Winter has settled in across the country and found its way into our workplace. Colourful sweaters, scarves and gloves adorn the office floor. Most of us would instinctively agree that working at a comfortable temperature makes us more productive. In a survey of around 4,300 office workers, one-third said that temperature affects their productivity at the workplace. However, we fail to appreciate just how much difference a couple of degrees can make to our productivity and ergonomics.

Why should we bother?

A change in temperature can come with a real financial cost to a business. A drop in body temperature causes us to consume more energy trying to keep ourselves warm. The result is we have less energy for concentration, inspiration, and insight. According to a major 2004 ergonomics study, employees committed 44% more typing mistakes and were less than half as productive at low temperatures (20°C) as when temperatures were warm (25°C).  Research from Northumbria University found that cold office temperatures particularly cause productivity to fall between 1pm and 4pm in the afternoon. This stems from the body's natural circadian rhythms coinciding with low temperatures to cause drowsiness.

Aside from the financial impact, feeling cold also affects our impression of the people around us as research has revealed a connection between physical and interpersonal warmth. Essentially, being cold makes us see those around us as cold. A drop in temperature also increases chances of employees calling in sick – whether because they are ill or because they want to avoid an unpleasant work environment. Employees will also be distracted and spend more time getting up to get a hot drink or wash their hands. Equally, putting the thermostat too high may leave employees fatigued and struggling to concentrate.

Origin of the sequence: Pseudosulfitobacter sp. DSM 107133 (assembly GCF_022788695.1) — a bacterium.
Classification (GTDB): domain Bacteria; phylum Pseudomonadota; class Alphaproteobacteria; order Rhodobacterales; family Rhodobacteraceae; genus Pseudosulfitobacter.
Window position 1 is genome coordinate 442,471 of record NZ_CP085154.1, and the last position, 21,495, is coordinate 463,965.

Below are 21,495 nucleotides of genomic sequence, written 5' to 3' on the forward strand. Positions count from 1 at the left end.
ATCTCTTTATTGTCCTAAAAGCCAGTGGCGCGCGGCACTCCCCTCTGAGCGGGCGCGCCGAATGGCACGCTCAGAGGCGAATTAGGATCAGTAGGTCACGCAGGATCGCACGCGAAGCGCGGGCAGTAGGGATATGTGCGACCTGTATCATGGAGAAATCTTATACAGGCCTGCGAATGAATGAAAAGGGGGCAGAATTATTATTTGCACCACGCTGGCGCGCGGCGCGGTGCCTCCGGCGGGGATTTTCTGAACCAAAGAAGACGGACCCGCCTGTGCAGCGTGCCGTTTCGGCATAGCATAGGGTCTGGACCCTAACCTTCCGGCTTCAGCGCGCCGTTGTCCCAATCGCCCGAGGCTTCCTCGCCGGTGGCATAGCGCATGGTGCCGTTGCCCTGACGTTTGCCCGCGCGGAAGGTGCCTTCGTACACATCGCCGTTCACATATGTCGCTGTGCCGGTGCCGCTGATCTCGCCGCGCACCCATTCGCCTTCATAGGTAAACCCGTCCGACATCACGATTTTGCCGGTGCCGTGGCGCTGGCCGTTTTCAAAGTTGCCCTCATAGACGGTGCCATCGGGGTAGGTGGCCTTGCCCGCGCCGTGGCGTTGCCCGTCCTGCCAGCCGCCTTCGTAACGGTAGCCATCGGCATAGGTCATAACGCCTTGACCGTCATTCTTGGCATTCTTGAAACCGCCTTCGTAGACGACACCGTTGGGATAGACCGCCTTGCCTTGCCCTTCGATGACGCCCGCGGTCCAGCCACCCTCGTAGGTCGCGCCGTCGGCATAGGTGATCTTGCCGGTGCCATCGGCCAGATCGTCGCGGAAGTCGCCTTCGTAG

Getting it right…

So what is the optimal room temperature for productivity? There is evident disagreement between studies conducted to determine this magic number. Fans of the cold will like the outcome of the Helsinki University of Technology's research, which found that the optimal temperature range is between 21°C and 22°C. Heatseekers will prefer the findings of Cornell researchers that productivity remains high at 25°C. The UK government recommends a neutral 23.3°C.

Clearly, getting the temperature right can be a difficult task partly because being 'comfortable' is subjective and varies a lot based on personal preference.  There is also a gender issue as women often seem to get colder than men. Such differing opinion can often cause strife between employees. So much so that in one case a mediator was once called in to resolve an office altercation over temperature. According to CareerBuilder, 10% of workers have fought over the thermostat setting with a co-worker.

One suggested approach to prevent tensions from boiling over is to conduct a survey; possibly via a third party site like SurveyMonkey and experimenting with temperature settings. In any event, it's best to err on the side of warm, as it's easier for people to cool down rather than warm up.

Businesses seeking to combat temperature issues are understandably constrained by operational budgets. However, costs incurred through increased heating and employee research may well lead to drastic savings in other areas as a result of the increased efficiency. In any case, it is important to engender meaningful relationships between people at work and understand that business operates through people.  So businesses beware - when it comes to office temperature, leaving employees out in the cold can have bitter consequences for productivity and employee relations.